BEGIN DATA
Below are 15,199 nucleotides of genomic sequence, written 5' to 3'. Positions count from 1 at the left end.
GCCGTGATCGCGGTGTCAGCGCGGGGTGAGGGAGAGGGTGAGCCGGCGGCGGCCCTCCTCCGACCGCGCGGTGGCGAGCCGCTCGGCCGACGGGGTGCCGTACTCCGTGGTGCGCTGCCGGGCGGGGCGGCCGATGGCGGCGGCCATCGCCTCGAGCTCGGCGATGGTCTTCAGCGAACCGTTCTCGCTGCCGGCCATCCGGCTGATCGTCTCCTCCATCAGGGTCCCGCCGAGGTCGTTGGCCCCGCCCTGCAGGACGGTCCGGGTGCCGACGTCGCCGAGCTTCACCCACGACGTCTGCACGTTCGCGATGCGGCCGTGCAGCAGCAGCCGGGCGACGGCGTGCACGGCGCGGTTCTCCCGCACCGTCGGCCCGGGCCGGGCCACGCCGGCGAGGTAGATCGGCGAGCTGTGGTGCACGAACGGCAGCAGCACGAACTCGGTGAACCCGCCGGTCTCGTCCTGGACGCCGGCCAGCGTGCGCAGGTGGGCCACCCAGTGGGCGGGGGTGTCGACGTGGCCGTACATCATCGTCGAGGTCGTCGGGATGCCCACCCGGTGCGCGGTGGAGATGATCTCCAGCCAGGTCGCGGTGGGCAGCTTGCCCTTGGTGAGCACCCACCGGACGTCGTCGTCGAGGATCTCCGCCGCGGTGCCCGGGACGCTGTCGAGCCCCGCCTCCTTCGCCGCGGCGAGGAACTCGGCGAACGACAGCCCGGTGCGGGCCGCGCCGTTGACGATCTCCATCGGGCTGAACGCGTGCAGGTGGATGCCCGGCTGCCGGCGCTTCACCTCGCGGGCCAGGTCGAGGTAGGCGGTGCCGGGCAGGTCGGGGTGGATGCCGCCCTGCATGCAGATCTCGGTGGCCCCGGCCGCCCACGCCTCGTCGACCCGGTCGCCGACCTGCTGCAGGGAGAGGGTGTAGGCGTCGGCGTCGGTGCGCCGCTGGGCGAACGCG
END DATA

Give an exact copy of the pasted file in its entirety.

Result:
Below are 15,199 nucleotides of genomic sequence, written 5' to 3'. Positions count from 1 at the left end.
GCCGTGATCGCGGTGTCAGCGCGGGGTGAGGGAGAGGGTGAGCCGGCGGCGGCCCTCCTCCGACCGCGCGGTGGCGAGCCGCTCGGCCGACGGGGTGCCGTACTCCGTGGTGCGCTGCCGGGCGGGGCGGCCGATGGCGGCGGCCATCGCCTCGAGCTCGGCGATGGTCTTCAGCGAACCGTTCTCGCTGCCGGCCATCCGGCTGATCGTCTCCTCCATCAGGGTCCCGCCGAGGTCGTTGGCCCCGCCCTGCAGGACGGTCCGGGTGCCGACGTCGCCGAGCTTCACCCACGACGTCTGCACGTTCGCGATGCGGCCGTGCAGCAGCAGCCGGGCGACGGCGTGCACGGCGCGGTTCTCCCGCACCGTCGGCCCGGGCCGGGCCACGCCGGCGAGGTAGATCGGCGAGCTGTGGTGCACGAACGGCAGCAGCACGAACTCGGTGAACCCGCCGGTCTCGTCCTGGACGCCGGCCAGCGTGCGCAGGTGGGCCACCCAGTGGGCGGGGGTGTCGACGTGGCCGTACATCATCGTCGAGGTCGTCGGGATGCCCACCCGGTGCGCGGTGGAGATGATCTCCAGCCAGGTCGCGGTGGGCAGCTTGCCCTTGGTGAGCACCCACCGGACGTCGTCGTCGAGGATCTCCGCCGCGGTGCCCGGGACGCTGTCGAGCCCCGCCTCCTTCGCCGCGGCGAGGAACTCGGCGAACGACAGCCCGGTGCGGGCCGCGCCGTTGACGATCTCCATCGGGCTGAACGCGTGCAGGTGGATGCCCGGCTGCCGGCGCTTCACCTCGCGGGCCAGGTCGAGGTAGGCGGTGCCGGGCAGGTCGGGGTGGATGCCGCCCTGCATGCAGATCTCGGTGGCCCCGGCCGCCCACGCCTCGTCGACCCGGTCGCCGACCTGCTGCAGGGAGAGGGTGTAGGCGTCGGCGTCGGTGCGCCGCTGGGCGAACGCG